An NFL Draft Blog

An NFL Draft Blog
Formerly known as the player rater.

Tuesday, August 31, 2010

Adrian Clayborn- 2011 Draft Scouting Report

Iowa Senior defensive end Adrian Clayborn is the most complete player of all of the 3-4 defensive ends from this year's draft class. As I said before, 2011 will be the greatest class of 3-4 defensive ends in the history in the draft (mostly because the 3-4 defense is so new), and I'd say Adrian Clayborn will be the grand prize of the group.

Clayborn has natural physical tools. Clayborn has excellent height, good bulk, and above average athleticism for his size. He also possesses long arms, and above average upper body and lower body strength. He also possesses excellent quickness, and good change of direction skills.

Clayborn's numbers are outstanding. Last year, he got 63 tackles and 11 sacks, emerging as a pass rusher last year after 50 tackles and 2 sacks during Sophomore year. He also has deflected an above average 6 passes in his career. He has been a pretty consistent player throughout his career at Iowa in a game-by-game basis as well as a play-by-play basis.

Clayborn has natural quickness and reaction ability. He has solid anticipation of the snap, he has good quickness off the ball, he has good change of direction skills, and he has excellent suddenness and arm quickness when using pass rush moves.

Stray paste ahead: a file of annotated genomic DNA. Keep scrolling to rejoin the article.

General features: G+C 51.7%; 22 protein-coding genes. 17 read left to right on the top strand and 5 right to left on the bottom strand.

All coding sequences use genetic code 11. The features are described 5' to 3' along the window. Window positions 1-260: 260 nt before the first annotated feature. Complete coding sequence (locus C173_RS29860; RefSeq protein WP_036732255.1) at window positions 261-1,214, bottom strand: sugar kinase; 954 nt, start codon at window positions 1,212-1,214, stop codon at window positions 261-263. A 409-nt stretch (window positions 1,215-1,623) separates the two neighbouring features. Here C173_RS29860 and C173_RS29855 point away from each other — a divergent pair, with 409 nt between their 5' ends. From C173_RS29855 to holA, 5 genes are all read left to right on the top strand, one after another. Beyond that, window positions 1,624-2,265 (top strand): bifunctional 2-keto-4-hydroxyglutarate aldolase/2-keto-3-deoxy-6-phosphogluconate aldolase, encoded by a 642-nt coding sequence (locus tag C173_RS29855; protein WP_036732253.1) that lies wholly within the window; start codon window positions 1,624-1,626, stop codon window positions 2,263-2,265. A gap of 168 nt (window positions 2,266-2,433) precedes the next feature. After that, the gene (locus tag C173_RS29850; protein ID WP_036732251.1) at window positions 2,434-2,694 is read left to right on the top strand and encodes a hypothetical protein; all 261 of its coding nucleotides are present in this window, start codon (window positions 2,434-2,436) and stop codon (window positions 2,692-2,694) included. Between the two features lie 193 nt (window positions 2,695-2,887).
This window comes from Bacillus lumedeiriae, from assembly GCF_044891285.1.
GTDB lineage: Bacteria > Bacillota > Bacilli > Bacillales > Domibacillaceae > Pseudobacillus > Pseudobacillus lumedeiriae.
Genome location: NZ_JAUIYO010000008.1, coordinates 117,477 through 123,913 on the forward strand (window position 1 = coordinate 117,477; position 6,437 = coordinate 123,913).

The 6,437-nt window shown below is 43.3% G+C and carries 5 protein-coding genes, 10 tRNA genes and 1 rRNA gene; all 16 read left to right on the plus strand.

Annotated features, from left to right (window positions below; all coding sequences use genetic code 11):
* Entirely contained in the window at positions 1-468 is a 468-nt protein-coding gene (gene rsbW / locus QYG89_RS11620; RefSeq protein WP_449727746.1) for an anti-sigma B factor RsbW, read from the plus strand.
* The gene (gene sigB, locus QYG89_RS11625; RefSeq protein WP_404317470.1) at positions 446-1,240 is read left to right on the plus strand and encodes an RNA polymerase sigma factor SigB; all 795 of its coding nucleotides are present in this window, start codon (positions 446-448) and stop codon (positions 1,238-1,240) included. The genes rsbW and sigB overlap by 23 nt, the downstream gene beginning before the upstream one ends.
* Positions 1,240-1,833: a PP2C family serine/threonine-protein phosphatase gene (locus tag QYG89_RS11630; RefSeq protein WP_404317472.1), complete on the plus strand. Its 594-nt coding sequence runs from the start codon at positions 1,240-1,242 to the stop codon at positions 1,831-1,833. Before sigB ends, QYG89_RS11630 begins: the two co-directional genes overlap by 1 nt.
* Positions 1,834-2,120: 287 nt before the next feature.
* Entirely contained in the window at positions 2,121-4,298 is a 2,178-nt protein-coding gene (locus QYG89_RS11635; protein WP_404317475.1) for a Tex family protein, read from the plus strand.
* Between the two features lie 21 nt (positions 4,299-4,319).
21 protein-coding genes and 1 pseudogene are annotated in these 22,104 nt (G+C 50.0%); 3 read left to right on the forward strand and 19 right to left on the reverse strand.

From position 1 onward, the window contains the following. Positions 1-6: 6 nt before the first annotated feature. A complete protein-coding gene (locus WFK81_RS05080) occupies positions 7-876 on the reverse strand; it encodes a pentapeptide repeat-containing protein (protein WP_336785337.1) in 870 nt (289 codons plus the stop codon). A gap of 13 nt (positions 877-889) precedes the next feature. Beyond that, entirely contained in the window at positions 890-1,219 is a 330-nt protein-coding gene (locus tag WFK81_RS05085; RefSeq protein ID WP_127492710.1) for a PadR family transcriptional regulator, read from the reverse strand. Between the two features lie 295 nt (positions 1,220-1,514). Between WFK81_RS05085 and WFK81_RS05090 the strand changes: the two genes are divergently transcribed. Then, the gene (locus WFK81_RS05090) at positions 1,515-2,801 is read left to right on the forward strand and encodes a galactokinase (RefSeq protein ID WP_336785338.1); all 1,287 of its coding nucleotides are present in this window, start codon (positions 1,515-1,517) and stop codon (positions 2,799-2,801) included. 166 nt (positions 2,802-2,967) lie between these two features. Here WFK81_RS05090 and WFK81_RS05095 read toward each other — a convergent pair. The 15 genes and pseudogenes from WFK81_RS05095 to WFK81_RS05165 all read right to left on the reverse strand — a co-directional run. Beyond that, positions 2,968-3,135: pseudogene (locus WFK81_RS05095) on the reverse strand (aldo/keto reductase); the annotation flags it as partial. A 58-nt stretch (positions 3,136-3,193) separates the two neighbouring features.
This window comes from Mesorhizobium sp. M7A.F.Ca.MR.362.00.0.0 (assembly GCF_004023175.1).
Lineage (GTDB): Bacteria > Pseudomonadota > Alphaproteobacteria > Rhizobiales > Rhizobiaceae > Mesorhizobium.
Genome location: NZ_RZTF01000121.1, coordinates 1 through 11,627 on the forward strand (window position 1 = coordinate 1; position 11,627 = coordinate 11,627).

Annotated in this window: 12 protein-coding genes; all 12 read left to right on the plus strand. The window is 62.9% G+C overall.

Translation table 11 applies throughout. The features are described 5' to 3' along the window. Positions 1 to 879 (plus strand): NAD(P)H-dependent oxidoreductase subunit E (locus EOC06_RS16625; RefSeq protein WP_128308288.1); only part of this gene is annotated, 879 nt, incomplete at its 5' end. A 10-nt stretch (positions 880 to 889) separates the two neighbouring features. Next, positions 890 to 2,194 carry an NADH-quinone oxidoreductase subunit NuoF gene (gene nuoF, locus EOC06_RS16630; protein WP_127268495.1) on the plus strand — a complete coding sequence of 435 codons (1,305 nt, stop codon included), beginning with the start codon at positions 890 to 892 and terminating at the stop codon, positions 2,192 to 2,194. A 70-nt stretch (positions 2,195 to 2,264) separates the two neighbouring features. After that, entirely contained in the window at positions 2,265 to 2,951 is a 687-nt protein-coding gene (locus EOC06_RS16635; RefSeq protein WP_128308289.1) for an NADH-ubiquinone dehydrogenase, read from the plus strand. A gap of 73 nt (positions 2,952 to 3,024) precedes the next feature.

Clayborn has solid instincts. He typically doesn't over commit on misdirections or screen passes, but I occasionally see him out of position on play actions. He also can read and react to plays quickly, and he takes excellent angles to opposing ball carriers in pursuit.

Clayborn provides a solid array of pass rush moves. He has a good swim move, and he has some development in his rip move on run plays. He also uses his hands extremely well, he possesses excellent form on his speed and bull rush, and he provides excellent suddenness in defensive line stunts.

Clayborn is an excellent tackler. His tackling fundamentals are outstanding, he possesses the arm strength to make improbable arm tackles, and his overall fundamentals are excellent. He is also an extremely hard hitter that can force fumbles.